Stanley Kubrick is known for his masterpieces of the seventh art that are 2001: A Space Odyssey, A Clockwork Orange, The Shining, or Full Metal Jacket. What is less well known is that the cult filmmaker was also keen on boxing. This passion, he sublimated from the beginning of his career in Day of the Fight, his first short film released in 1951.
From a series of "Prizefighter" shots shot in 1949 for Look magazine - for which he is a photographer at the time - Kubrick made a 16-minute black-and-white documentary that he self-finances in full and which Walter Cartier, a Bronx boxer of Irish origin - initially McCarthy - preparing for a fight against Bobby James on April 17, 1950. Before the exchange of blows and the fight in itself after which Cartier will come out victorious, the director plunges us into the pugilist's morning, his preparation, waiting and warm-up in the locker room.
Day of the Fight, first short movie (1951).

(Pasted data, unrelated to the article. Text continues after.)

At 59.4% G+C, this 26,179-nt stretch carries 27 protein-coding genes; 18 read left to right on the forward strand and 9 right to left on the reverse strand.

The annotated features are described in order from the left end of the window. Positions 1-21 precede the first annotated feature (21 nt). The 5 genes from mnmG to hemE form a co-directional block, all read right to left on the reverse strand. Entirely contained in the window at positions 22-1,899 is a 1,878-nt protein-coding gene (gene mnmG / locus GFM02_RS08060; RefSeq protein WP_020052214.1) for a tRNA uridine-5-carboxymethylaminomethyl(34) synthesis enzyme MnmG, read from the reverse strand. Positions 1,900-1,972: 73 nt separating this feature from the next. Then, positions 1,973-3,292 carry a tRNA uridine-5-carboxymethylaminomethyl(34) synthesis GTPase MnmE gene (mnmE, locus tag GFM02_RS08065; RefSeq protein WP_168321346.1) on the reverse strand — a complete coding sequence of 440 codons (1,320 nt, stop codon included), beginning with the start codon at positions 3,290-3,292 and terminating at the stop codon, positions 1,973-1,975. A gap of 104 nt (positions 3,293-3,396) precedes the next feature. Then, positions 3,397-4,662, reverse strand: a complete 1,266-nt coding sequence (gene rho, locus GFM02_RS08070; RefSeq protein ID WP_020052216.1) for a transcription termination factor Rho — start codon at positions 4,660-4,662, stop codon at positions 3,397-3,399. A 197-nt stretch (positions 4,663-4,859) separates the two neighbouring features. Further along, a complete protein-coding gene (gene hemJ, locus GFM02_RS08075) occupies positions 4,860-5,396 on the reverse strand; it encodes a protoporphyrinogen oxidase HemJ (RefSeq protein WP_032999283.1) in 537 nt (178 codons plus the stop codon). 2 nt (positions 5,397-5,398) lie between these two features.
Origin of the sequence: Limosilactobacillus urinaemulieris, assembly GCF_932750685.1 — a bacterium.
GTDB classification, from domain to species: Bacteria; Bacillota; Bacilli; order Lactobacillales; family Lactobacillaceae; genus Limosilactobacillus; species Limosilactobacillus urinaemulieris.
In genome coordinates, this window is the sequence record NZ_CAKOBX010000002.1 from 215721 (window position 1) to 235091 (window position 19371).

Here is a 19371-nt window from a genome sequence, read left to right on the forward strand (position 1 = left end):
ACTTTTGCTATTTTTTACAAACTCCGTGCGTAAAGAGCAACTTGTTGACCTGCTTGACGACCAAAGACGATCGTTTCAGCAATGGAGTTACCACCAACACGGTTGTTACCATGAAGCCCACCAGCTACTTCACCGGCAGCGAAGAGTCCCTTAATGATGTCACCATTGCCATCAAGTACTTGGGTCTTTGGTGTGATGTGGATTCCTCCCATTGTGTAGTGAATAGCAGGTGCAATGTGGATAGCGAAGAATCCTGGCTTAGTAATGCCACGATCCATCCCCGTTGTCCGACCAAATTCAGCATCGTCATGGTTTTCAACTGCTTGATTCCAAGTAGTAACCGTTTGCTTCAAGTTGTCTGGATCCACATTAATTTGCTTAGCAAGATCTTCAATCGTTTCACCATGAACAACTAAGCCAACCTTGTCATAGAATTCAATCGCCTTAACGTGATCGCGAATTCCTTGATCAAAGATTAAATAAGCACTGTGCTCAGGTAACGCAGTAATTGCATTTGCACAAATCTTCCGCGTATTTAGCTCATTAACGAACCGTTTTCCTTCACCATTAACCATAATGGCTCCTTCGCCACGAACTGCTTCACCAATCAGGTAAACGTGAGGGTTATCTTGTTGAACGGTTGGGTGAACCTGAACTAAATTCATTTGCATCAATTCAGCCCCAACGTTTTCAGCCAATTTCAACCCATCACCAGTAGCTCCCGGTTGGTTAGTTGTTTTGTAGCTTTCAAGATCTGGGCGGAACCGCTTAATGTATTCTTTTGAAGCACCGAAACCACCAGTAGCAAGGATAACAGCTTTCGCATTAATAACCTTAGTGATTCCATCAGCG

Fascinated by duality and face-to-face as well as violence, themes that will be mentioned in many of his films passed on to posterity, Kubrick will use some shots of this first project for his second feature film, published 4 years later: Killer's Kiss. This opus is about the defeat of an aging champion, Davey Gordon, who is staged in a close-up, low-angle fight to take the viewer to the heart of the brutality of the action, playing with the angles and geometry of the ring, by experimenting with the techniques that will later become the fame of the "master".
Walter Cartier in « Prizefighter » (1949).
Extract from Killer's Kiss (1955).
Stanley Kubrick close to the action for Killer's Kiss (1955).